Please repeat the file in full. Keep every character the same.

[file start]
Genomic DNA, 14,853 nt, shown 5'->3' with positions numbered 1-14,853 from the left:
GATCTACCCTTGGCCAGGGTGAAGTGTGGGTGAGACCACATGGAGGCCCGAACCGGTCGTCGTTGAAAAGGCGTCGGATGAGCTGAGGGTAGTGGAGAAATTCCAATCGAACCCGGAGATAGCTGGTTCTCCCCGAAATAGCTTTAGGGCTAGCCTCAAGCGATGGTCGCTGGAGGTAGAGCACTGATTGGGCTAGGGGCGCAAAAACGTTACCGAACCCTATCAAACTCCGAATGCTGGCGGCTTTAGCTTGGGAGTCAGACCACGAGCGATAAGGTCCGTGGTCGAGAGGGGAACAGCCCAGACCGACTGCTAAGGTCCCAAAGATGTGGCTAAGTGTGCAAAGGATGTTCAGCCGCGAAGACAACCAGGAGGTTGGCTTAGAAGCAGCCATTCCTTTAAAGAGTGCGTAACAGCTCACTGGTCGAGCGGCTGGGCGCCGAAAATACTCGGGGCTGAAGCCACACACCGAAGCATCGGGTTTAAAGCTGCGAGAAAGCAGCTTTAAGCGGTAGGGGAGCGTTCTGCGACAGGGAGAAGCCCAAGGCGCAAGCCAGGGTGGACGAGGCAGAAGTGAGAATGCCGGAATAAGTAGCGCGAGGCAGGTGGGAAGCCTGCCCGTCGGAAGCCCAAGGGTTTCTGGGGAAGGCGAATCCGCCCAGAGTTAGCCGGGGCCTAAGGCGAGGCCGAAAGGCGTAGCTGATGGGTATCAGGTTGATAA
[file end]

Genomic DNA, 14,853 nt, shown 5'->3' with positions numbered 1-14,853 from the left:
GATCTACCCTTGGCCAGGGTGAAGTGTGGGTGAGACCACATGGAGGCCCGAACCGGTCGTCGTTGAAAAGGCGTCGGATGAGCTGAGGGTAGTGGAGAAATTCCAATCGAACCCGGAGATAGCTGGTTCTCCCCGAAATAGCTTTAGGGCTAGCCTCAAGCGATGGTCGCTGGAGGTAGAGCACTGATTGGGCTAGGGGCGCAAAAACGTTACCGAACCCTATCAAACTCCGAATGCTGGCGGCTTTAGCTTGGGAGTCAGACCACGAGCGATAAGGTCCGTGGTCGAGAGGGGAACAGCCCAGACCGACTGCTAAGGTCCCAAAGATGTGGCTAAGTGTGCAAAGGATGTTCAGCCGCGAAGACAACCAGGAGGTTGGCTTAGAAGCAGCCATTCCTTTAAAGAGTGCGTAACAGCTCACTGGTCGAGCGGCTGGGCGCCGAAAATACTCGGGGCTGAAGCCACACACCGAAGCATCGGGTTTAAAGCTGCGAGAAAGCAGCTTTAAGCGGTAGGGGAGCGTTCTGCGACAGGGAGAAGCCCAAGGCGCAAGCCAGGGTGGACGAGGCAGAAGTGAGAATGCCGGAATAAGTAGCGCGAGGCAGGTGGGAAGCCTGCCCGTCGGAAGCCCAAGGGTTTCTGGGGAAGGCGAATCCGCCCAGAGTTAGCCGGGGCCTAAGGCGAGGCCGAAAGGCGTAGCTGATGGGTATCAGGTTGATAA